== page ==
Turning to slide five, a reconciliation of our net realized investment gains and losses; the normal rebalancing of our portfolio resulted in $0.10 per share of earnings this quarter. The Modco related to the Chase transaction was a positive $0.01. We did have $0.04 of impairments as you can see that's down from last year and is running relatively low. 1 million of that related to an old paper investment and then approximately $3.5 million related to some non-agency mortgage-backed securities. Our non-agency mortgage backed portfolio has now declined to under a $1 billion at this point.

Our derivatives related to the VA was a positive $0.01 for the quarter. We had a $0.01 mortgage reserve and then $0.01 of other. So our net realized gain was $0.08 for the quarter.

Turning to slide six, our book value at the end of the first quarter was $57.89 versus $59.06 at the end of the year. Our total equity excluding AOCI was $37.50 versus $36.84 at the end of the year, and then as you can see on net unrealized gain continues to be very healthy at approximately $2.9 billion versus $3.1 billion at the end of the year. And as you know interest rates rose during the quarter that accounted for the decline.

Turning to slide four, to slide seven, I am sorry, Life Marketing, we reported $23.7 million of pre-tax operating earnings this quarter versus $30.4 million in the year ago quarter. Sales this quarter more than doubled from a year ago going from $23 million to $47 million. I'd just like to remind everybody that a year ago we had taken some significant actions in raising our prices with respect to our sales level, and our first quarter represented a low point for us in terms of our sales volume. As we went through the year we saw lot of changes in the market place and then we also saw the regulatory effects and the changes that we were going through at the end of the year.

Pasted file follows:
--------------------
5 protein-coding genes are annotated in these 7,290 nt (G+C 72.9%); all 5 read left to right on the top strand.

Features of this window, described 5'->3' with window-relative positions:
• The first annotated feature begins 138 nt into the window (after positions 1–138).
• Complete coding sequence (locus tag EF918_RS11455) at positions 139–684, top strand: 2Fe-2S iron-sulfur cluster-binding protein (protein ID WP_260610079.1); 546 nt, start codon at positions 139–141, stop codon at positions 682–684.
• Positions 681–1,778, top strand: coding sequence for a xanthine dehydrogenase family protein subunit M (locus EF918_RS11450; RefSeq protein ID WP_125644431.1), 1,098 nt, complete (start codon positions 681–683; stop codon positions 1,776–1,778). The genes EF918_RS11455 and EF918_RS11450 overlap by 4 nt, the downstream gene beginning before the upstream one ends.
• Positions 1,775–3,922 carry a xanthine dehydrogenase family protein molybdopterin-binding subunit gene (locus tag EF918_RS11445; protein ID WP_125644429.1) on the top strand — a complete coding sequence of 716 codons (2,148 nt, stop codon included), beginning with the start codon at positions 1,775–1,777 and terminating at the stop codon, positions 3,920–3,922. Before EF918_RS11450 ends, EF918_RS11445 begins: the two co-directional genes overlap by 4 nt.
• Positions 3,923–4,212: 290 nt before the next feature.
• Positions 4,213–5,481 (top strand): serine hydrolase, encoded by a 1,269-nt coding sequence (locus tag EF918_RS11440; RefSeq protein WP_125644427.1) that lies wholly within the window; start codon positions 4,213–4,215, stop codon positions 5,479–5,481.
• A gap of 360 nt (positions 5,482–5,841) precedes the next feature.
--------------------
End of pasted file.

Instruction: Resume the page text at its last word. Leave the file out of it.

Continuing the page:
As a result of that we saw our all our volume continued to increase in the second half of last year. We did have a backlog as we ended the year; we have seen our backlog now come through resulting in the $47 million of sales. We would expect during the second quarter we will have at least $40 million of sales but as we look forward and our current (add) count that comes in the door we would expect that our sales in the second half of the year will be consistent with plan which is in the low $30 million to mid $30 million range per quarter.